Exclusivity clause ban: can my employee work a second job without telling me?

James Potts - Legal Services Director

January 10 2023

Previously, many of the lowest-paid earners in society couldn’t work multiple jobs because of exclusivity clauses in their contracts.

In 2015, the government banned the use of exclusivity clauses in zero-hour contracts. And now, they’re widening this ban to include staff who fall under specific criteria.

To find out whether this update affects your workforce, here’s what you need to know…

What is an exclusivity clause?

If someone has an exclusivity clause in their contract, they cannot take on work elsewhere.

An employer might use an exclusivity clause to prevent a conflict of interest, like stopping their employee from working for a competitor.

Will the ban affect my staff?

As of 5th December 2022, you cannot enforce an exclusivity clause on staff who earn on or below the Lower Earnings Limit (LEL). This is currently £123 a week.

These workers will now have a right to take on work from more than one employer if they choose to.

This ban applies to all contracts, meaning it can affect both permanent employees and temporary workers. To check if it affects your staff, you’ll need to find out their average weekly earnings.

How can I work out someone’s average weekly earnings?

The way you need to calculate someone’s average weekly earnings will depend on the type of contract they have. If you have an employee or a worker on a permanent contract, you’ll need to add up how much pay they received over the last 52 weeks and divide it by 52 to get their average weekly wage.

If someone has worked for you for less than 52 weeks or is on a temporary contract, find an average based on how many weeks they have worked.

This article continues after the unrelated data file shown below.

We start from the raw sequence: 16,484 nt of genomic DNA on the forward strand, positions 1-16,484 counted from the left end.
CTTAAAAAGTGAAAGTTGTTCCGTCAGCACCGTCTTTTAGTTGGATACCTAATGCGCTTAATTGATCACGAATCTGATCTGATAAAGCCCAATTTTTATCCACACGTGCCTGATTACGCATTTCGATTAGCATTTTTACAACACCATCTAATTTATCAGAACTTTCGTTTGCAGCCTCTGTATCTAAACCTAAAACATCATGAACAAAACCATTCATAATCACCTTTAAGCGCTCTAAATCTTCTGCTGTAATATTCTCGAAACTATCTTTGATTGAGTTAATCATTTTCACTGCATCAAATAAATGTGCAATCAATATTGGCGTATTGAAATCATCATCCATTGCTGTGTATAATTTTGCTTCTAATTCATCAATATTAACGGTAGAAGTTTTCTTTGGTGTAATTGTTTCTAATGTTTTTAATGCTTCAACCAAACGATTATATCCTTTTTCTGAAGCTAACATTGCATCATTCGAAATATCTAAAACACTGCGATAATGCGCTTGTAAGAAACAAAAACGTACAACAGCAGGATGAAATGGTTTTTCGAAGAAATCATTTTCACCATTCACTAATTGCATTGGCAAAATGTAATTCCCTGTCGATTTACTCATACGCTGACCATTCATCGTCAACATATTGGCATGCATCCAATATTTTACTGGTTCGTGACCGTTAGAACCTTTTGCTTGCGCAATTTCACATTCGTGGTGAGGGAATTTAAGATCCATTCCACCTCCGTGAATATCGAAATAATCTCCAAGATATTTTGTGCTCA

Will I need to amend my employment contracts?

If you find that any of your staff do earn on or below £123 a week, you’ll need to remove any exclusivity terms from their contracts if there are any.

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Does my employee have to tell me if they take on another job?

Whilst you cannot stop an eligible employee from getting another job, you can require them to tell you if they take on additional work.

What if my employee starts working over the maximum weekly limit?

The risk of having staff who work multiple jobs is that they could end up breaking Working Time Regulations.

Under these regulations, most staff are legally not allowed to work more than 48 hours a week. This means the collective number of hours they work across all jobs cannot exceed this limit. So, if you suspect your employee might end up working more than 48 hours a week, you have two options:

  • You could ask them to sign an opt-out agreement

Staff can opt out of the weekly limit if they sign an agreement to do so.

  • You could reduce their hours

You could negotiate with them to reduce their hours or ask them to reduce their hours in their other jobs.

Can I stop my employee from working for a competitor?

You might worry about employees sharing confidential information if they work for a competitor.

One way to prevent this is by adding a restrictive covenant to their contract. This is essentially a statement that bans your employee from sharing information.

If you add a restrictive covenant to a contract, you should mention:

  • the type of work you’re restricting
  • how long the restriction applies
  • any additional requirements

Need to review your contracts?

Staying up to date with the law is tricky when it changes all the time. And when there is an important update, it leaves businesses vulnerable to serious risk. That’s why Peninsula takes care of the legal business, so you can focus on what you love.

For advice or help reviewing and amending your contracts, get instant expert support on 0800 028 2420 .

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